It’s Never Too Late to Accomplish Your Dreams
I earned my Bachelor’s Degree from St Mary’s College of California at the age of 43. I wanted to go to college after high school, but a few things got in my way. One thing that stopped me, in my opinion, was my high school guidance counselor. I was a pretty popular girl. I was a cheerleader and a track star. I was a pretty good student with at 3.1 grade point average, but was never guided towards college or even to take the SAT’s. I also worked in the high school attendance office. Everyday there were students in my counselor’s office. It didn’t look as though they were working on particular things to me, often they were just visiting. Laughing and talking, etc.
It didn’t dawn on me until much later that none of those students was Black. Imagine my surprise when the SAT testing dates were announced and I had no idea what they were, or when they were. I tried to get in to see my counselor that day, and of course, the line was out the door, with other Black students wanting to know the same thing.
I made an appointment with my counselor but it was for the following week. During that week, several alternative education recruiters came to the school, and after speaking to the representative from Heald College, and being told that I didn’t need to take the SAT to enroll, that is what I did. My counselor never even responded to my request to see him.
My plan was to attend Heald and get a legal secretarial degree, and then go to a 4-year university to study law. I always wanted to be a trial lawyer. I was able to get financial aid, but that did not help with my living expenses. After 3 months of struggling financially I got a good paying job. In 1981, I was a 17 year old being paid $11/hour. That was good money at the time. School became less and less of a priority. I fell behind, and decided that instead of getting the legal secretarial degree, I would just get the basic secretarial certification. I left school early, with the basic certificate, and continued working for the next 20 years.
I found myself working for people without degrees at all or if they had degrees the degree was definitely not in the field they worked in. Many of my supervisors were promoted because they had been with the company for a certain amount of time, not because they were qualified to supervise people. They were subject matter experts. It is necessary to have subject matter experts on staff, but they are not always the best people to be in charge, especially without extensive education and/or training in supervisory skills.
Over time I was married and divorced and became the single mother of three children. With a deadbeat dad for a father, my children needed more from me than I had. As the children grew, and I got older, the desire for a college degree became stronger and stronger. I wanted my children to go to college, and felt that I could set a better example if I had a college degree.
Time moved on and I re-married. Due to numerous behavioral problems with my eldest daughter, my husband suggested I take a break from working and stay home to get my house in order. When I eventually got her back on track, and my living situation was running smoothly, I became bored. I decided to take a couple of classes at the local community college; which eventually led to a certificated course. Being in a learning environment as an adult was an awesome experience. No longer did I have the need to be the popular kid. No longer was I worried about a boy either liking me or disliking me. I had the time, inclination and skills to do well in school. I loved it.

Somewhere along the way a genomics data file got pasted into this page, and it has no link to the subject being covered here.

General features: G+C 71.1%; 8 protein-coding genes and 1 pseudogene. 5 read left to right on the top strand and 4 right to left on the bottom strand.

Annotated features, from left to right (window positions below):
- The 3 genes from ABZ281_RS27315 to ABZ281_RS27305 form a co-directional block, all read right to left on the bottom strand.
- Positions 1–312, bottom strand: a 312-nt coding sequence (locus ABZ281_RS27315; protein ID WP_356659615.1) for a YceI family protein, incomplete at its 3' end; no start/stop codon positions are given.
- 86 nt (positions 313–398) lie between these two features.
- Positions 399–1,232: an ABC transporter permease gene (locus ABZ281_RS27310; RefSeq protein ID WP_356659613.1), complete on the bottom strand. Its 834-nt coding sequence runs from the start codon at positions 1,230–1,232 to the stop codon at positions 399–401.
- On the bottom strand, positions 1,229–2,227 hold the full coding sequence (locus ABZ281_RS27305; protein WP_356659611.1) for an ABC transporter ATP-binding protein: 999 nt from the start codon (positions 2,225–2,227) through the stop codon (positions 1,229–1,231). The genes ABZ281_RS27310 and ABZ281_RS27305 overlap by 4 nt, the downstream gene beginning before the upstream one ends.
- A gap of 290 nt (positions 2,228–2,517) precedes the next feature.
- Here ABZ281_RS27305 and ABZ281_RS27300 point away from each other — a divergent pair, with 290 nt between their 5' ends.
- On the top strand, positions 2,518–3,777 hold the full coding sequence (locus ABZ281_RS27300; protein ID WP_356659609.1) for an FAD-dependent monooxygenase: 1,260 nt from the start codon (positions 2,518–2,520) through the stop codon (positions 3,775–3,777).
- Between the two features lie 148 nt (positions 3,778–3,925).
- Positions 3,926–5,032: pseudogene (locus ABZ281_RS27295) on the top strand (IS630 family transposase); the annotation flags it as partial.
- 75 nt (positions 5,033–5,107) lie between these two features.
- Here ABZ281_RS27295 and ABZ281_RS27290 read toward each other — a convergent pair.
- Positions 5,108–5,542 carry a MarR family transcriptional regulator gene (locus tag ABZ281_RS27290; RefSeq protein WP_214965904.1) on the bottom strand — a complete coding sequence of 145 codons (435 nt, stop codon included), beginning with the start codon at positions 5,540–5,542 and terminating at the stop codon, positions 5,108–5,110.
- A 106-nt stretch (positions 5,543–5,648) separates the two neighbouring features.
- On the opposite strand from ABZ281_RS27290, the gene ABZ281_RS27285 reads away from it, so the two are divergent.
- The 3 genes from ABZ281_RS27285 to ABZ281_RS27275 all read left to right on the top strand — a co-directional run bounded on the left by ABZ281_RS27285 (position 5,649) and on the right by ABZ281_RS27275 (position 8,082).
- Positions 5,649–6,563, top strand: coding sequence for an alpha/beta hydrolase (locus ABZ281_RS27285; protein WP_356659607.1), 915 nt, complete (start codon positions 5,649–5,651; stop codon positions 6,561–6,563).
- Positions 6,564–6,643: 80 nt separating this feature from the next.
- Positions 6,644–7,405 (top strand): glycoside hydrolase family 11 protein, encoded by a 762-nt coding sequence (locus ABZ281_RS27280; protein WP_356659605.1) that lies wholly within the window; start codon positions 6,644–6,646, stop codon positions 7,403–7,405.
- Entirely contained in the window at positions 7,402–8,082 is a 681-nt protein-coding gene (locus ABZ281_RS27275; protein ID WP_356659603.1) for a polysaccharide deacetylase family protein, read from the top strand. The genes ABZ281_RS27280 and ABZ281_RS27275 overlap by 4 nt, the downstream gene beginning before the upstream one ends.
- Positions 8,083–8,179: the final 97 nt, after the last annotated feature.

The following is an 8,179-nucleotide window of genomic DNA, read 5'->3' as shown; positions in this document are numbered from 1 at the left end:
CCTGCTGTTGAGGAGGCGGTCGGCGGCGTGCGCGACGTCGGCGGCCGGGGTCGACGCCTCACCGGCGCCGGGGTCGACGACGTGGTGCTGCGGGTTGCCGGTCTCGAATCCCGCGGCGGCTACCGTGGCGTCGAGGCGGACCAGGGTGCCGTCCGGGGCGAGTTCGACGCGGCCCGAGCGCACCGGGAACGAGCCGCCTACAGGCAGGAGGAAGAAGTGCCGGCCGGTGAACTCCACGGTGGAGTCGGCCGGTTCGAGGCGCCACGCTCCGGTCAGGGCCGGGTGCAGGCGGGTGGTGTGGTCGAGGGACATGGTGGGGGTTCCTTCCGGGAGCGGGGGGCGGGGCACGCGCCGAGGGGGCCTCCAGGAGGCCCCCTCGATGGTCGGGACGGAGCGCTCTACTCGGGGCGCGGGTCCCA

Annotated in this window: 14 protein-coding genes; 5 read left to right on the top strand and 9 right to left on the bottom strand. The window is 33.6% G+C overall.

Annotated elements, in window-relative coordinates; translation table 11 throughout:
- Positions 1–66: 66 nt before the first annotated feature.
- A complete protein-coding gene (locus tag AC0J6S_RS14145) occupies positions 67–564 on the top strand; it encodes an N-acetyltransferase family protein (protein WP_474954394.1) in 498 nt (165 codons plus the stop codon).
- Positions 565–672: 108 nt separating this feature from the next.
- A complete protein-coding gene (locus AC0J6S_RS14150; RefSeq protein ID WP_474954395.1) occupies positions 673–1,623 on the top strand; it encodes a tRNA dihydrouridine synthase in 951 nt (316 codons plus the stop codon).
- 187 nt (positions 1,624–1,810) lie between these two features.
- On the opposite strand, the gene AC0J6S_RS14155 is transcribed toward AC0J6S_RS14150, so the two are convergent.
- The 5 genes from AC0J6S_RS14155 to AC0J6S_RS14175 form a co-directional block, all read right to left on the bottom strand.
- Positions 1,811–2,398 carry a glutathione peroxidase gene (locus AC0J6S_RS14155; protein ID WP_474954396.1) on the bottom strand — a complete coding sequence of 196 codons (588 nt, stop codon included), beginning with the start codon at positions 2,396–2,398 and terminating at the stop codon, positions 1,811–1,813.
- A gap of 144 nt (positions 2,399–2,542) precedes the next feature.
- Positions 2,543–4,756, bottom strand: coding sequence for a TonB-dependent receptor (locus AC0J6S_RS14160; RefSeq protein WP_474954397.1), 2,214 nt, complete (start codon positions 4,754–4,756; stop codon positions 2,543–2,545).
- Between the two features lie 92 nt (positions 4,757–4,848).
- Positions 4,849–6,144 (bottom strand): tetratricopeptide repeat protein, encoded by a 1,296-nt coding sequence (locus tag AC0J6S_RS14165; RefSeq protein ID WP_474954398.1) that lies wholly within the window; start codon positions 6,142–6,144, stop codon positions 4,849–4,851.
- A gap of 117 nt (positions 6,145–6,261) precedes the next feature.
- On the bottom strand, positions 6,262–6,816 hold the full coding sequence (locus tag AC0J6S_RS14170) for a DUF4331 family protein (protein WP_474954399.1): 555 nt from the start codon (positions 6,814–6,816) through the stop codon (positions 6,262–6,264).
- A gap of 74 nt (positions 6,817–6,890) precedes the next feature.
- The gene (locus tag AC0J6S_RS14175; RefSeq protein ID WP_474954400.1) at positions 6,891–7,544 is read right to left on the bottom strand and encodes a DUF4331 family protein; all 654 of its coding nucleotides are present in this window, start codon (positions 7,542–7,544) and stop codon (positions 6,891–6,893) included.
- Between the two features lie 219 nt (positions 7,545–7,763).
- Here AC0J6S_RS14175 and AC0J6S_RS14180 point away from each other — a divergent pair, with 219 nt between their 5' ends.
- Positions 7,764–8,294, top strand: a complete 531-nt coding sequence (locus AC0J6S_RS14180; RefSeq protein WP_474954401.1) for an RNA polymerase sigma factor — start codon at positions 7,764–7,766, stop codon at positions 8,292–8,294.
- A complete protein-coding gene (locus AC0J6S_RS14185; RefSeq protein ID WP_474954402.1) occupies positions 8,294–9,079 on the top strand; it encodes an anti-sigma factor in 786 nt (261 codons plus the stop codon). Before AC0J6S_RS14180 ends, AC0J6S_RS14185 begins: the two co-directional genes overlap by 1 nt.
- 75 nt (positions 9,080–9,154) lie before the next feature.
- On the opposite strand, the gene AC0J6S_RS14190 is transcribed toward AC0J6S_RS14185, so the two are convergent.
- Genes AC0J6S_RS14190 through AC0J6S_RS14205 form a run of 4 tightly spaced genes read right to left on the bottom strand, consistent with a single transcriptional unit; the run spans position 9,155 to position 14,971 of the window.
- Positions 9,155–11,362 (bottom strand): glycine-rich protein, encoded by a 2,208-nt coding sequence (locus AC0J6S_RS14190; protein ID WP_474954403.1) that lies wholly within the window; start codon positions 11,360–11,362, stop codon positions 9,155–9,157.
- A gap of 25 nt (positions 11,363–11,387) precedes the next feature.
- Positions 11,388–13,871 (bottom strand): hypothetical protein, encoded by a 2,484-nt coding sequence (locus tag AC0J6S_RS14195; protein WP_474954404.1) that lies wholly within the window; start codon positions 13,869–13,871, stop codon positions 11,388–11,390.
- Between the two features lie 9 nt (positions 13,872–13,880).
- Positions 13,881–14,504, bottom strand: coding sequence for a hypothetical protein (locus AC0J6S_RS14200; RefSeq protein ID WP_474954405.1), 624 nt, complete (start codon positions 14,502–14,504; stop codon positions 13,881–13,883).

After I received the certificate from the community college, I had the education bug. I heard about an accelerated learning degree program for adults, and applied. I was accepted and 3 long years later, I was walking the commencement line at St Mary’s College with a Bachelor’s Degree in Business Management.
During college, I needed some income, so I took a job as a hostess at a restaurant in my hometown. It was rather embarrassing. I was a 40 year old mother of three and was hosting at a restaurant, which is a job that is usually filled by much younger people. Occasionally I’d run into people I went to high school with and I could just hear the thoughts running through their heads, “She must have no skills at all”, “Poor thing!” My eldest daughter, even though she never said so, was also a little embarrassed. I worked alongside some of her classmates. But my eyes were on the prize.
A year or so into my accelerated classes, I was told by my counselor that I need a job closer to the field that I was studying. After some time, I got an entry level clerical job at a very prestigious company. It didn’t pay much, but it was better than restaurant work.
After I graduated from college, I was promoted to supervisor.
I have now been in the supervisor position for over a year. I feel I am a great supervisor. My life experiences of multiple jobs with multiple supervisors gave me the background that I needed to be the best supervisor I could be. I had to learn what to do, but my past experiences showed me what not to do. I am making more money than I’ve ever made. I feel valued and appreciated. I am also humble enough not to take anything for granted. I have been on both sides of the fence and that empathy is what makes me a successful supervisor and a successful person.
Its never too late to accomplish your dreams!